I was brought up to believe that men want sex all the time. I mean, of course I was. In American culture, wanting sex is presented as a core element of masculinity. The feminine sex narrative is the opposite. Women are presented as having to be lured or seduced into sex.
I knew I wanted to have sex and thought about it a lot, but I figured whatever I wanted, a man would want more. So when I got married and my needs for sexual frequency surpassed my husband’s, I felt like something must be wrong with me that he didn’t desire me enough to jump my bones every single time I suggested it.
In the early years of our marriage, the only reason I could fathom that my husband wouldn’t want to have sex with me was that I must not be attractive enough. Every magazine I had binged by the pool with my girlfriends set up an equation that looked like: be attractive enough by doing x + attract a man = have sex with that man in order to get and keep a relationship. No one had ever prepared me for the reality that sometimes men just don’t want sex. Just as sometimes women just don’t want sex.
So many times I tearfully told my husband that I just couldn’t believe he was attracted to me. Had he married someone he just wasn’t that into? He told me over and over that wasn’t the case, he was attracted to me, and he did want me. He told me so many times, he got tired of saying it, yet I still couldn’t believe it. It contradicted what I thought I knew about sex. Men want more sex than women, all the time. This idea is an insidious form of sexism that hurts men and women. The truth is that sexual desire varies across all genders and can change based on circumstances.
It took me time and many tears to figure out the truth for my relationship. Now I can comfortably say that I’m hypersexual–not just for a woman, but in general. And my husband is not. I didn’t know that was possible when I was younger. My culture didn’t give me a narrative to process this kind of information. I figured how much I wanted sex must be average or on the low side of sex drives because that’s what I learned all women’s sex drives were like. With only that story to guide me how could I have known otherwise?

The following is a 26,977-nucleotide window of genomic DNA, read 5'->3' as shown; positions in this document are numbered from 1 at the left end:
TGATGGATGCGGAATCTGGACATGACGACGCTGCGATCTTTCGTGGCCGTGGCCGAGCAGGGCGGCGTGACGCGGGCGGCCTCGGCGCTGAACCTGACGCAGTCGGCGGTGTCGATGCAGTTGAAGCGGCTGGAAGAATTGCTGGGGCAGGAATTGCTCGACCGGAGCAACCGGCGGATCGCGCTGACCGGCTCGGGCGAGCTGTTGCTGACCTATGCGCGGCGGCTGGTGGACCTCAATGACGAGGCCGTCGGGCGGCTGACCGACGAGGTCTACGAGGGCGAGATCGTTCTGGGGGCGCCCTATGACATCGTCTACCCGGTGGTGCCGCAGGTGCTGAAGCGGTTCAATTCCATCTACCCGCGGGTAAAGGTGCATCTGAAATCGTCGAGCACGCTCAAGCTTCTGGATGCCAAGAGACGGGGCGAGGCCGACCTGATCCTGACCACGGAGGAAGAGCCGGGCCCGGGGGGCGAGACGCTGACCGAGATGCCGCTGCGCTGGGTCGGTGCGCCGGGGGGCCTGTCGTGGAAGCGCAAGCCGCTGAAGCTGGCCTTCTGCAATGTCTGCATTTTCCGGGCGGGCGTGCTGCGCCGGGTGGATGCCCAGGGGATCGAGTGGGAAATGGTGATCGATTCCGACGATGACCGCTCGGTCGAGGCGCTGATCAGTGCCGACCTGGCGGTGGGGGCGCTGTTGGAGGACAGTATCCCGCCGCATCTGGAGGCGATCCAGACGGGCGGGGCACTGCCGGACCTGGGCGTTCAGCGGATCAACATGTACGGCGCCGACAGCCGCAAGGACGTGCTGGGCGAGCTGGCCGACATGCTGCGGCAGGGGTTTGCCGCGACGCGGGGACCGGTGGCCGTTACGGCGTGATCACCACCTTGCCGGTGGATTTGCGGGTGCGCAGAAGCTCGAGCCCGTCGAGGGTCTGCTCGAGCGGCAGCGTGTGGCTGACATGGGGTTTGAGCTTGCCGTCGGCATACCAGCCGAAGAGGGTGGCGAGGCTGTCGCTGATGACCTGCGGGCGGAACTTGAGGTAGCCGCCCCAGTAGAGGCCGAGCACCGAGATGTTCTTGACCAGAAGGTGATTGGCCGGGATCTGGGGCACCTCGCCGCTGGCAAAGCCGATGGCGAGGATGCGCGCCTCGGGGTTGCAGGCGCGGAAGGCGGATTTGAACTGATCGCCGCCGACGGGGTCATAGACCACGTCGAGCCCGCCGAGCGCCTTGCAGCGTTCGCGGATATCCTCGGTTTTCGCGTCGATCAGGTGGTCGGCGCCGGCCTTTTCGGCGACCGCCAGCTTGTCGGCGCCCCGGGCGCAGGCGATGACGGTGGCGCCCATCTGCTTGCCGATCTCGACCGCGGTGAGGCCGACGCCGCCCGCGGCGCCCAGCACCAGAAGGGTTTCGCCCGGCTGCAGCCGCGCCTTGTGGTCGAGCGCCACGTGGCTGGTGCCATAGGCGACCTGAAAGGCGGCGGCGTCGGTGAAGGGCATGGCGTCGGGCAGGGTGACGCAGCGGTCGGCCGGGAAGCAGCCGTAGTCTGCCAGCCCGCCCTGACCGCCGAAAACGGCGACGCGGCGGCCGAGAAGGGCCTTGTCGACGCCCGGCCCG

Even though I have a high sex drive, it isn’t consistent across time. My husband and I both struggle with mental health issues. In the midst of depressive episodes, each of us has experienced a plummet in libido. I gave birth last year and while I was more ready to jump back into sex postpartum than other new moms I knew, my sex drive really hasn’t been the same as before I had a kid.
I’ve learned to cope with the variance of sex drive in my marriage: sometimes he wants more, sometimes I do, often we’re balanced. On average, though, I do want more sex than my partner. When I am the higher drive partner, I’ve learned to take care of myself sexually. I’ve realized that my relationship to my own sexuality is an independent sexual relationship from the one I have with my husband. I’ve learned to embrace my own sexuality as a powerful core trait to build on, and I’ve explored where that energy leads me.
I’ve learned to communicate what I need more clearly. It turns out that when I tell my husband exactly what I need, whether that’s foreplay, sex, or erotic touch, he’s much more willing to try things to make me happy. And finding creative ways to bridge that divide has made me a more embodied and empathetic sexual being.
Do you and your partner have equal sex drives? If they vary, how do you deal with it? Have you explored solutions to satisfying your sexual needs? What are they?